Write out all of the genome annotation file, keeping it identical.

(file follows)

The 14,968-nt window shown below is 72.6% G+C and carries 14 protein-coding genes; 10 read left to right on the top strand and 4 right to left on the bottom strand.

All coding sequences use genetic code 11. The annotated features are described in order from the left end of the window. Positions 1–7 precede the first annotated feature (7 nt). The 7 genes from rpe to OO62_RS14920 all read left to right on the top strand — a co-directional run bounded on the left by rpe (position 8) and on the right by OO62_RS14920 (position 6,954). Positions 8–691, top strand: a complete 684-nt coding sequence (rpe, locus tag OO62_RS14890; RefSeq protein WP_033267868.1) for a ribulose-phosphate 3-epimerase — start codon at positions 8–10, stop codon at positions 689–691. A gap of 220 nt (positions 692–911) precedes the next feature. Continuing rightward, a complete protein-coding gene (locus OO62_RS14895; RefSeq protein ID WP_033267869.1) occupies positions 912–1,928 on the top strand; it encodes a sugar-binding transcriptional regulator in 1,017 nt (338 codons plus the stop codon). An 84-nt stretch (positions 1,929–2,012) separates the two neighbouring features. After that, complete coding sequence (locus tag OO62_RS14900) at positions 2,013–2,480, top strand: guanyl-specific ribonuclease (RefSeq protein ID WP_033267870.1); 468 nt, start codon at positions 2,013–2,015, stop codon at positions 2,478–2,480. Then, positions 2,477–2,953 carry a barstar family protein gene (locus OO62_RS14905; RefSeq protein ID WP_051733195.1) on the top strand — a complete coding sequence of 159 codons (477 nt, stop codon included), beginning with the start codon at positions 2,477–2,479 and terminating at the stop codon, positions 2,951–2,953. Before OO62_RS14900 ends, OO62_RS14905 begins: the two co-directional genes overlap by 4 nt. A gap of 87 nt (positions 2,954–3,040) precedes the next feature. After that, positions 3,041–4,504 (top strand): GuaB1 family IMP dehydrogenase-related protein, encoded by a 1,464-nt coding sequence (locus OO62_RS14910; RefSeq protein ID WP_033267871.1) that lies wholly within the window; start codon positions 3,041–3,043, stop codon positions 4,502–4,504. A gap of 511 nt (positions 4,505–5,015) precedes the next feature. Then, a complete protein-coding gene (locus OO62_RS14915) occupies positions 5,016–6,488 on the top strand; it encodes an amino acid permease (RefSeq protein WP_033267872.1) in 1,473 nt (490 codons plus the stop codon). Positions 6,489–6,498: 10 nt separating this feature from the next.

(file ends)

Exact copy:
The 14,968-nt window shown below is 72.6% G+C and carries 14 protein-coding genes; 10 read left to right on the top strand and 4 right to left on the bottom strand.

All coding sequences use genetic code 11. The annotated features are described in order from the left end of the window. Positions 1–7 precede the first annotated feature (7 nt). The 7 genes from rpe to OO62_RS14920 all read left to right on the top strand — a co-directional run bounded on the left by rpe (position 8) and on the right by OO62_RS14920 (position 6,954). Positions 8–691, top strand: a complete 684-nt coding sequence (rpe, locus tag OO62_RS14890; RefSeq protein WP_033267868.1) for a ribulose-phosphate 3-epimerase — start codon at positions 8–10, stop codon at positions 689–691. A gap of 220 nt (positions 692–911) precedes the next feature. Continuing rightward, a complete protein-coding gene (locus OO62_RS14895; RefSeq protein ID WP_033267869.1) occupies positions 912–1,928 on the top strand; it encodes a sugar-binding transcriptional regulator in 1,017 nt (338 codons plus the stop codon). An 84-nt stretch (positions 1,929–2,012) separates the two neighbouring features. After that, complete coding sequence (locus tag OO62_RS14900) at positions 2,013–2,480, top strand: guanyl-specific ribonuclease (RefSeq protein ID WP_033267870.1); 468 nt, start codon at positions 2,013–2,015, stop codon at positions 2,478–2,480. Then, positions 2,477–2,953 carry a barstar family protein gene (locus OO62_RS14905; RefSeq protein ID WP_051733195.1) on the top strand — a complete coding sequence of 159 codons (477 nt, stop codon included), beginning with the start codon at positions 2,477–2,479 and terminating at the stop codon, positions 2,951–2,953. Before OO62_RS14900 ends, OO62_RS14905 begins: the two co-directional genes overlap by 4 nt. A gap of 87 nt (positions 2,954–3,040) precedes the next feature. After that, positions 3,041–4,504 (top strand): GuaB1 family IMP dehydrogenase-related protein, encoded by a 1,464-nt coding sequence (locus OO62_RS14910; RefSeq protein ID WP_033267871.1) that lies wholly within the window; start codon positions 3,041–3,043, stop codon positions 4,502–4,504. A gap of 511 nt (positions 4,505–5,015) precedes the next feature. Then, a complete protein-coding gene (locus OO62_RS14915) occupies positions 5,016–6,488 on the top strand; it encodes an amino acid permease (RefSeq protein WP_033267872.1) in 1,473 nt (490 codons plus the stop codon). Positions 6,489–6,498: 10 nt separating this feature from the next.